How To Handle Rejection: “It’s not you, It’s me.”

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If you’re writing books, you’re probably going to decide at some point to take a gigantic risk and query an editor or agent to find out if your writing has any chops. What will you do if it gets rejected? Because, it will. Sorry. Hard truth.

I attended the NJRW Put Your Heart in a Book Conference this past October. Great conference. I pitched my women’s fiction novel, A Second Chance House, to four editors and agents. Three of them loved the premise. I had read my pitch, perfectly acceptable way to pitch, and one agent said she loved my writing! Hot dog, things are looking up. Nah. I’ve been down this road a few times. I know the drill. She liked my book, but not enough to rep me. At least that’s what she said after she and others in her agency read it.

I received another rejection yesterday. From an editor. And though she said some nice things about my writing she felt the book wasn’t for her and passed.

Getting rejected in the publishing industry is the equivalent to breaking up a relationship. “It’s not you. It’s me.” That’s what I heard (and have heard with other books) from these two rejections. Not right for me. Not a fit for me. It’s not you. It’s me.

Where does that leave me? Besides standing in the snow without a coat and holding only my wet and soggy manuscript?

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There are many choices when the rejections hit. Eat tons of peanut M&Ms. A serious possibility. Hide under the bed until your computer battery runs out and you can safely walk past it without torturing yourself by rereading the rejection. Or dust yourself off and keep going. The last option boarders on insanity, but hey, who said authors had any sanity? (As if hiding under the bed states normal psychological behavior? Of course it does! What? You haven’t done that?)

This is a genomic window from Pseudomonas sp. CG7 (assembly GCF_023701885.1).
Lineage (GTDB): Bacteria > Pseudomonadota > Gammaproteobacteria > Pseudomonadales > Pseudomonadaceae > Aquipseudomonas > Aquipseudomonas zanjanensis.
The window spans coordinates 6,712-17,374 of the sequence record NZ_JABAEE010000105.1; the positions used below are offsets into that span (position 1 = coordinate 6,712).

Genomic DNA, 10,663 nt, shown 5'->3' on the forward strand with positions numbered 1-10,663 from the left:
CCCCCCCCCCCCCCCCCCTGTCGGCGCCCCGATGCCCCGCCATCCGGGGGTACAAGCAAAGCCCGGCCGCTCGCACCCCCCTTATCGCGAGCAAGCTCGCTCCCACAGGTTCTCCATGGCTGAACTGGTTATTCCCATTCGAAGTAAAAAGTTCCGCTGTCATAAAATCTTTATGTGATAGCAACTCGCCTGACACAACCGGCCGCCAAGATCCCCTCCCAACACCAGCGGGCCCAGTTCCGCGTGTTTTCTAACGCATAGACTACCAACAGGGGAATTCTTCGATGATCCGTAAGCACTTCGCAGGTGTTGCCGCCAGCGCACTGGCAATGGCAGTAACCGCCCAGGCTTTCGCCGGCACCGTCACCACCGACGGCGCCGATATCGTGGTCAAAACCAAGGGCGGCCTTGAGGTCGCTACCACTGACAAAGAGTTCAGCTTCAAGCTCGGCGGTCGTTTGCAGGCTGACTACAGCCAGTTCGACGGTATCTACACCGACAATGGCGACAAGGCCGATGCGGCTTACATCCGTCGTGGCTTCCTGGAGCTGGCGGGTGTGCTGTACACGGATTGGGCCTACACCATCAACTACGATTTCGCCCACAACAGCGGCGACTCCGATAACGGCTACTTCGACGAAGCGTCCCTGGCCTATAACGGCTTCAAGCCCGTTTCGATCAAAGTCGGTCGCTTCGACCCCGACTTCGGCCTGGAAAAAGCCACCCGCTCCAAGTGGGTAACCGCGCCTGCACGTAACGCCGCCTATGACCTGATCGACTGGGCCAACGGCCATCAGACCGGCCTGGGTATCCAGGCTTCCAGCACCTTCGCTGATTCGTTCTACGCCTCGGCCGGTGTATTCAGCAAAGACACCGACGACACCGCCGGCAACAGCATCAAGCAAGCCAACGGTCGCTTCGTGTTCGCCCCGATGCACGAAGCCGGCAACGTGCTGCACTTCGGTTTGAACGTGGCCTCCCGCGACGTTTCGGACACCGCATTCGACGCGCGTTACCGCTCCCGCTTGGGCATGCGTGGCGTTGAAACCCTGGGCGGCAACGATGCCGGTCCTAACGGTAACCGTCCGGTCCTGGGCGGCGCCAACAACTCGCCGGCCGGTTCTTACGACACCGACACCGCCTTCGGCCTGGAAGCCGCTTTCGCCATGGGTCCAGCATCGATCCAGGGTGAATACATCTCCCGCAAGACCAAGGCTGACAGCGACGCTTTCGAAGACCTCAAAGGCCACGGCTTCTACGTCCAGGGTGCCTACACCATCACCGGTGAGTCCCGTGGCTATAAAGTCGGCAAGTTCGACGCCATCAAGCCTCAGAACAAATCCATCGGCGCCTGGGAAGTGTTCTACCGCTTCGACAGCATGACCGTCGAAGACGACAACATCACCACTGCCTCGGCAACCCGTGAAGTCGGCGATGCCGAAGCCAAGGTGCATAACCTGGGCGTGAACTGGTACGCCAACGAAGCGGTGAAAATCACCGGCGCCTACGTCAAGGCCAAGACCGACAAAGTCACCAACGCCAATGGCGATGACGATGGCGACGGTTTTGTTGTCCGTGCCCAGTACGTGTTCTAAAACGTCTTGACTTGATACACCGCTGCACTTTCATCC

What do you usually think when someone you’re dating says, “It’s not you. It’s me.”? (I can’t answer that because I haven’t been on a date since 1990 and he didn’t say that. We ended up married with two kids and a dog. He said something funny and I laughed. The rest is history as they say.) Anyway, if I were dating and someone said it’s not you, it’s me, I’d probably say, “Hmph. What do you know. It’s not me, It’s you!” Yes, very mature, I realize.

But that’s exactly what I’m saying to these rejections, because it isn’t me. Now, having said that, there are times when it is your book. Never you, but your book and it takes time and lots of writing practice when to know it’s time to let that book sit in a drawer and rest and when to keep going. If you’re not sure which one you are, email me, we’ll talk.

But I’ve been around the block a few times and have a decent idea that my novel is worth publishing. My critique partners won’t let me embarrass myself. They’re good like that and I love them for it. Another reason why critique partners are invaluable, they won’t let you walk around with your dress stuck in your underwear.

So, where are you in the publishing process? Are you ready for an editor, ready to pitch or ready to shove that book in a drawer and start a new project? Or is time for M&Ms?

Any questions?

 

 

 

 

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Editing Tip Tuesday

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Have you started thinking about your 2017 writing and publishing goals? What are your year end goals, monthly goals, weekly goals? I invite you to make a list of your intentions for the new year. And to keep you accountable, keep me posted with your progress. Post here at the blog with word count goals, finished novel goals, marketing goals, and any other writing goals you have.

Did you join that writer’s group? Sign up for a new conference? Send me your manuscript to edit? Start that new book? Finish the book you’ve been working on?